October 24 Flu Update--the Flu marches on with new deaths in Thailand and Indonesia.One new human death in Thailand, and two deaths in Indonesia.
The WHO situation report on Thailand and Indonesia.
CIDRAP on the newest deaths in Asia.
Recombinomics says the Indonesian deaths are a suspect family cluster.
ProMed with the Thailand and Indonesia story.
Recombinomics wonders why officials are so sure a new case in Indonesia isn't H2H.
In Tambov, 250 miles SE of Moscow, there is more bird flu.
The WHO says that its still Asia where people should worry--not Europe, which is "well positioned" to contain the flu.
The same WHO official emphasizes the to stop the flu, countries should support the fight in Asia--where the flu began.
CTV seperates bird flu fact from fiction.
The Indian Home Ministry is making plans to monitor for bird flu.
In Hong Kong, they are carefully watching pet bird shops for bird flu.
Following up on the parrot death in England, the EU is considering banning pet imports.
In Australia, they are realizing that Tamiflu is not covered under the Prescription Benefit Scheme--meaning you want it, you buy it.
Scientific America has a probing article on the flu, comparing to our closest known disaster--Hurricane Katrina.
The threat of a flu pandemic is more ominous, and its parallels to Katrina more apt, than it might first seem. The routine seasonal upsurges of flu and of hurricanes engender a familiarity that easily leads to complacency and inadequate preparations for the "big one" that experts admonish is sure to come.
This article from Canada quotes the Public Health Minister as saying preparing for the flu is like "studying for an exam." You could always study more, but there's a time you are prepared...or so goes the metaphor. (The good minister wasn't with me in college). Anyway, I might add that its like studying for an exam when you don't know when its going to be held.
From Korea--flu could be more deadly than SARS.
Debora McKenzie, a New Scientist contributor, writing in the San Francisco Chronicle (SanFranChron). She notes"
We have a lovely synthetic-flu virus that will probably make a fine vaccine. Scandalously, we've had it since June 2004, yet only one vaccine company has manufactured it in enough quantity to do substantial tests in humans. And even those tests wasted time on a formulation that didn't work very well -- as scientists had actually predicted. Other companies and countries are only starting now.
First, governments are reluctant to prepare, expensively, for a disaster when scientists can't say exactly when or how it will happen. But it's companies that make drugs and vaccines. So the preparations have been left largely to the private sector. What happened then is what economists call "market failure."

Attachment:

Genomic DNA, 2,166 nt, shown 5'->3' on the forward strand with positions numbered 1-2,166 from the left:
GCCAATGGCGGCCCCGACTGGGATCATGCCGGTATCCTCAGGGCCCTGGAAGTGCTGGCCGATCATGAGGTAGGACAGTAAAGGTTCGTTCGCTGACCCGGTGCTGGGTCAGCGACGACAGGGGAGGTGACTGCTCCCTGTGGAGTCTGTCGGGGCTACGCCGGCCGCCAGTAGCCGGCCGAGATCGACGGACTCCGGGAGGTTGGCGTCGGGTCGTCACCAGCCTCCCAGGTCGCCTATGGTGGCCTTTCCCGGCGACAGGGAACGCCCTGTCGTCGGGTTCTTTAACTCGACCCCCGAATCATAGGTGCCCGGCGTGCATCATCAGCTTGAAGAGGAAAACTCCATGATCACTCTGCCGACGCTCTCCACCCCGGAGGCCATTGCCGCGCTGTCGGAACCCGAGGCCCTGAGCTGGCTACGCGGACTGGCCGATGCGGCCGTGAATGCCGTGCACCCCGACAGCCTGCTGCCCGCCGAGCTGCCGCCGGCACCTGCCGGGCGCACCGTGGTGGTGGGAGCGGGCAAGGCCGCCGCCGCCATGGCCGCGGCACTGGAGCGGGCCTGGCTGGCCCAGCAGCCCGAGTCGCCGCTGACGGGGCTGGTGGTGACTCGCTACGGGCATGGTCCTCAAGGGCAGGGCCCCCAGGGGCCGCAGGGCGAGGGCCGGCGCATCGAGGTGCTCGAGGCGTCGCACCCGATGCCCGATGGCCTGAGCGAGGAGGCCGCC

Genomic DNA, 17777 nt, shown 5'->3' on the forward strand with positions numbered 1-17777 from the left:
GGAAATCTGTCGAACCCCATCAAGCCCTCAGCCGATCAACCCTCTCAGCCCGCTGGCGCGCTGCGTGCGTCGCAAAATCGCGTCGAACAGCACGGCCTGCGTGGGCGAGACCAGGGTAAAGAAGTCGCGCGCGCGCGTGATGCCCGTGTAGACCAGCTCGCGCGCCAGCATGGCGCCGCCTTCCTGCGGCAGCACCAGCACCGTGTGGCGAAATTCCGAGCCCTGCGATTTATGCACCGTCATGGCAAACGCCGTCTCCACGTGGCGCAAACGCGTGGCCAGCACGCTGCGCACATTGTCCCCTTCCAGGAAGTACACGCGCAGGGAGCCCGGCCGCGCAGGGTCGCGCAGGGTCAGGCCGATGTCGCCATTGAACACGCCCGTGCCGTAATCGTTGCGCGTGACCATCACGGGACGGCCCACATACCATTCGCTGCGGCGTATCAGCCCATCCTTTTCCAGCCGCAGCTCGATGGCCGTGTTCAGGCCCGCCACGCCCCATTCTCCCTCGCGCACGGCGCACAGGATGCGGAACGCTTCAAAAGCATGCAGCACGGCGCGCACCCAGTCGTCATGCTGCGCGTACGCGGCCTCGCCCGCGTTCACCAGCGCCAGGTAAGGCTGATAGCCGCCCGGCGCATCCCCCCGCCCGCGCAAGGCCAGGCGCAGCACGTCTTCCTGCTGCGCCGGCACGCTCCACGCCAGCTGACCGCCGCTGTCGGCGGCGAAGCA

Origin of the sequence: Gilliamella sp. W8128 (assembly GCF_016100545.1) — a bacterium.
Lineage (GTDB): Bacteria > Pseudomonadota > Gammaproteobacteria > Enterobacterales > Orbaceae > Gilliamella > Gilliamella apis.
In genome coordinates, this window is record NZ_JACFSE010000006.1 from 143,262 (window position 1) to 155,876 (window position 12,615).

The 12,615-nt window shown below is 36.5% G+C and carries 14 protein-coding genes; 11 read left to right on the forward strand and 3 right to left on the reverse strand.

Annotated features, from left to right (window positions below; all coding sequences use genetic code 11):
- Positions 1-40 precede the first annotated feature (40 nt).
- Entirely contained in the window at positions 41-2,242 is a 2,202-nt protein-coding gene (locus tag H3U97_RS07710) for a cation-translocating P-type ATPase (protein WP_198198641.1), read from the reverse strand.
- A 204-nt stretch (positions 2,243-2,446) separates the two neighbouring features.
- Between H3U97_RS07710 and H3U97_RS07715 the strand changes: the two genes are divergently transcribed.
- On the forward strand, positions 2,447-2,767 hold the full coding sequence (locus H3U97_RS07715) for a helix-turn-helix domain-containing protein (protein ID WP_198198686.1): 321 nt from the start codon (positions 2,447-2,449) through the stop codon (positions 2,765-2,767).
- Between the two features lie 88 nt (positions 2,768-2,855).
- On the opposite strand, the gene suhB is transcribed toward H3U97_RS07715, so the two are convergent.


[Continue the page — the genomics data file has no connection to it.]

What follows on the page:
No corporate interest can pay to test a vaccine if it can't tell its shareholders there is sure to be a market for it. Nor can it relinquish patent control, or scale up to make billions of the pills it can barely give away in a normal flu year. Not unless governments pay.
In a globalized economy, disease anywhere hurts everywhere.
An English professor is calling for the protection of bird flocks during the next few weeks, during the migration season.
Taiwan is moving ahead with its Tamiflu work, with or without patent.
While Forbes says they are talking with Roche.
Americans and Europeans are hitting Canadian pharmacies for Tamiflu.
Another race metaphor--man against virus.
Sweden has started Tamiflu rationing--immediately.
CIDRAP on the fear of fake Tamiflu.
Effect Measure on the National Journal article that, essentially, tells it Congressional staff/readership that the response to a pandemic will be all local.
Recombinomics notes HPAI in an OIE report in a new region in China, and, with it, a continuing increase in the reach of the disease.
A large number of chickens died in Yemen, and that looks like more H5N1 (recombinomics)
ProMed has this OIE story from Croatia, where swans died in a new region of the country.
ProMed follows up on other developments from around the world.
Crofsblogs has this article on why the human version of the flu is not a given.
Crofsblog has this from time--access to a flu database will soon be cut off by the US.
Crosflogs on the rapid response team at HHS.
Finally, we have a returner to the flu site commuity. Epidemi.ca is back online. Always worth checking out.